In the mid-twentieth century, manufacturers started experimenting with different techniques that were less time consuming and thus less expensive. They eventually settled on a method called fusing, which is more akin to gluing or welding than sewing. Instead of floating a piece of canvas in the chest, a fused jacket employs a piece of synthetic cloth embedded with resins, referred to as a “fusible”. The fusible is placed on the backside of the jacket fabric and pressed with heat and steam, which melts the resins, allowing them to fuse with the fabric. This is the same process that’s used to attach an iron-on badge or patch a pair of jeans with hole in them (from a bygone era when holes were undesirable).

I’ve recently started noticing that some brands use misleading language to describe their fused garments by referring to them as either “partially-canvassed”, “half-canvassed” and even just “canvassed”. They can get away with this because virtually every jacket has a small piece of canvas located between the shoulder and the upper chest (for additional heft), which does not need to be basted and therefore doesn’t add much to the cost of manufacturing. Because there’s technically a piece of canvas, however small and ubiquitous, an unscrupulous brand can use these terms to hide the true quality of their jacket. It’s a subtle marketing trick and the only way to be sure that there isn’t any fusing in the jacket is to look for the words “full” or “fully” in conjunction with canvas.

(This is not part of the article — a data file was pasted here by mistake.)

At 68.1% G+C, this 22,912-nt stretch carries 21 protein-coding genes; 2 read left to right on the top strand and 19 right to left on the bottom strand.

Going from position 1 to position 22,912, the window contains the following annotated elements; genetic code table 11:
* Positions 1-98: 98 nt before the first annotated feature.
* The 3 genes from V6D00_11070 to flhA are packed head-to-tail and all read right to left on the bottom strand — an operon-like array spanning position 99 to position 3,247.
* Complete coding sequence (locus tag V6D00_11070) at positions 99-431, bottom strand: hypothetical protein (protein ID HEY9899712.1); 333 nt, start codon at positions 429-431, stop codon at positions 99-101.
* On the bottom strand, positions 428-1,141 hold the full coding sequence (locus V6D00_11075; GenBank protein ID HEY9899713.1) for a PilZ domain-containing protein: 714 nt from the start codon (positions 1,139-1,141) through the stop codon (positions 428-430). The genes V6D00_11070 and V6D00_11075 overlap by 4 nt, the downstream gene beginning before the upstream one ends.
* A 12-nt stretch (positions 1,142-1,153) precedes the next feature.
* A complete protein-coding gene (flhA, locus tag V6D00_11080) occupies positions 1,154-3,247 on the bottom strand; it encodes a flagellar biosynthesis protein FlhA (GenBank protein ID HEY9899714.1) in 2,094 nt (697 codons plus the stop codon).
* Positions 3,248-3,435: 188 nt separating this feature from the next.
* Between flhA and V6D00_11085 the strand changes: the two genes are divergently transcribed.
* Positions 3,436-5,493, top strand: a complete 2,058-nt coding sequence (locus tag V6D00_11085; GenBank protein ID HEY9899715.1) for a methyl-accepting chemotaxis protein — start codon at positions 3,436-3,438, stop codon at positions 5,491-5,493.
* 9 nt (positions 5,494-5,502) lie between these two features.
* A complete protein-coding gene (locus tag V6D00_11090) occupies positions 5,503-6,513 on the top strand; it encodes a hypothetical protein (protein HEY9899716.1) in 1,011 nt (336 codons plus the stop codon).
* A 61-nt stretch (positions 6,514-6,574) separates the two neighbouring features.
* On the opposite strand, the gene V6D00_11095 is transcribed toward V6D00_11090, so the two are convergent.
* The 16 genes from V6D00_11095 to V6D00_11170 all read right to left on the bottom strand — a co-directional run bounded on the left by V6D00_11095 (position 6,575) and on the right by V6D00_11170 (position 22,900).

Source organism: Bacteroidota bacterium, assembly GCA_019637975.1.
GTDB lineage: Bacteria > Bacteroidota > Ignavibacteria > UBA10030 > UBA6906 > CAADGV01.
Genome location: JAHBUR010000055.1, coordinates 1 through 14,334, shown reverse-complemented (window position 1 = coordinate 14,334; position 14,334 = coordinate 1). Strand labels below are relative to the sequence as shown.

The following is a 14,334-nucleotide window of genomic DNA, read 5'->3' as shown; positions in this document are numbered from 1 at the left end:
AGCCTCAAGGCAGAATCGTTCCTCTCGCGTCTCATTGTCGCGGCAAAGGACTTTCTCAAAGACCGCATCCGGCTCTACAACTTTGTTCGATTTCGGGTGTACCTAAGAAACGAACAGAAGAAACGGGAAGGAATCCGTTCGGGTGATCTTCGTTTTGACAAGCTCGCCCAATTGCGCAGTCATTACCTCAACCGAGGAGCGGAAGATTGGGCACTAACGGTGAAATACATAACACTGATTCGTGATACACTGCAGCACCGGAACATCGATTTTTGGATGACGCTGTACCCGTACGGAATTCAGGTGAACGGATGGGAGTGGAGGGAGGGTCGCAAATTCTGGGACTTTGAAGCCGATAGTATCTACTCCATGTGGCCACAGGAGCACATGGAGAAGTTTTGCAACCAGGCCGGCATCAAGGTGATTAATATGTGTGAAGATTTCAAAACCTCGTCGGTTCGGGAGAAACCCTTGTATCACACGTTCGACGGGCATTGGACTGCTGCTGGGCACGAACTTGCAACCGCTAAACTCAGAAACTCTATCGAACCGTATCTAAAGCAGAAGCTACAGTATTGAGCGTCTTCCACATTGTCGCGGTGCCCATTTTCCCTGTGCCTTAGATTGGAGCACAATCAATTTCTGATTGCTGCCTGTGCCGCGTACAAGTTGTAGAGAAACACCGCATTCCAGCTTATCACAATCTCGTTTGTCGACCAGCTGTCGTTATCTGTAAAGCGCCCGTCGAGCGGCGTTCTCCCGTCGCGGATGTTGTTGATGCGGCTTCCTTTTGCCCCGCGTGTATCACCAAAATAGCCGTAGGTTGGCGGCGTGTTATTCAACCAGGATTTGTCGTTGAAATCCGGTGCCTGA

Advantages and Disadvantages

To the untrained eye, canvassed and fused jackets can look comparable on the rack, but with closer inspection and wear, the differences become evident – similar to how the Vegas strip looks like Paris, Cairo, and New York City at first glance. As I've previously discussed in the deconstructed suit blog pieces, there are four main factors that determine the price of a suit or sport coat:

  1. Fabric - content, weave, mill, location
  2. Fabrication - how it's constructed
  3. Country of origin - where it's made
  4. Prestige - status of the brand